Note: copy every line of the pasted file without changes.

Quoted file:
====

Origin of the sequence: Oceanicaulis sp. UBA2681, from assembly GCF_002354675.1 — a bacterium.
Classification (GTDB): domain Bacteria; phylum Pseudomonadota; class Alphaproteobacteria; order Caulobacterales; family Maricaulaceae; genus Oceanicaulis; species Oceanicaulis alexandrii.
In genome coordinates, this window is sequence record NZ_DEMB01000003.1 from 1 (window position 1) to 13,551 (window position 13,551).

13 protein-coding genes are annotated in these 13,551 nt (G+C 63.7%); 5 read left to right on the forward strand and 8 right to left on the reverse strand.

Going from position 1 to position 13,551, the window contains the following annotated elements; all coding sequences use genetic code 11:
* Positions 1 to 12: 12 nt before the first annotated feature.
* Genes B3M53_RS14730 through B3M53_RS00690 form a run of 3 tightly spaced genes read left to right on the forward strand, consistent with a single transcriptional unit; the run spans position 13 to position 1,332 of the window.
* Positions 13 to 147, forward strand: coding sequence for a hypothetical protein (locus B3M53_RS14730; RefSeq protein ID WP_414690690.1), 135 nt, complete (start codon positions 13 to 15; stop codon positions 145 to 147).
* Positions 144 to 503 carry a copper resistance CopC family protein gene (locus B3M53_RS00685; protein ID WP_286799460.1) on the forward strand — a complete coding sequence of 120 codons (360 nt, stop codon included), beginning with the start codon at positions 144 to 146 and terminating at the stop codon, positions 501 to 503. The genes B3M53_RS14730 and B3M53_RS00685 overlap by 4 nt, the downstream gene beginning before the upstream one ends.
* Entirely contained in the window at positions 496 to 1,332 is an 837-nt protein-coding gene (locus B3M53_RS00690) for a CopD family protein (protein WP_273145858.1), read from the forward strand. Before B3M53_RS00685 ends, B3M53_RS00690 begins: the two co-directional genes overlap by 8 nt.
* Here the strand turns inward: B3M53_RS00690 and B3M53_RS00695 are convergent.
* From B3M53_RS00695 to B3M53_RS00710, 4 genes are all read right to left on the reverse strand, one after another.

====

Origin of the sequence: Oceanicaulis sp. UBA2681, from assembly GCF_002354675.1 — a bacterium.
Classification (GTDB): domain Bacteria; phylum Pseudomonadota; class Alphaproteobacteria; order Caulobacterales; family Maricaulaceae; genus Oceanicaulis; species Oceanicaulis alexandrii.
In genome coordinates, this window is sequence record NZ_DEMB01000003.1 from 1 (window position 1) to 13,551 (window position 13,551).

13 protein-coding genes are annotated in these 13,551 nt (G+C 63.7%); 5 read left to right on the forward strand and 8 right to left on the reverse strand.

Going from position 1 to position 13,551, the window contains the following annotated elements; all coding sequences use genetic code 11:
* Positions 1 to 12: 12 nt before the first annotated feature.
* Genes B3M53_RS14730 through B3M53_RS00690 form a run of 3 tightly spaced genes read left to right on the forward strand, consistent with a single transcriptional unit; the run spans position 13 to position 1,332 of the window.
* Positions 13 to 147, forward strand: coding sequence for a hypothetical protein (locus B3M53_RS14730; RefSeq protein ID WP_414690690.1), 135 nt, complete (start codon positions 13 to 15; stop codon positions 145 to 147).
* Positions 144 to 503 carry a copper resistance CopC family protein gene (locus B3M53_RS00685; protein ID WP_286799460.1) on the forward strand — a complete coding sequence of 120 codons (360 nt, stop codon included), beginning with the start codon at positions 144 to 146 and terminating at the stop codon, positions 501 to 503. The genes B3M53_RS14730 and B3M53_RS00685 overlap by 4 nt, the downstream gene beginning before the upstream one ends.
* Entirely contained in the window at positions 496 to 1,332 is an 837-nt protein-coding gene (locus B3M53_RS00690) for a CopD family protein (protein WP_273145858.1), read from the forward strand. Before B3M53_RS00685 ends, B3M53_RS00690 begins: the two co-directional genes overlap by 8 nt.
* Here the strand turns inward: B3M53_RS00690 and B3M53_RS00695 are convergent.
* From B3M53_RS00695 to B3M53_RS00710, 4 genes are all read right to left on the reverse strand, one after another.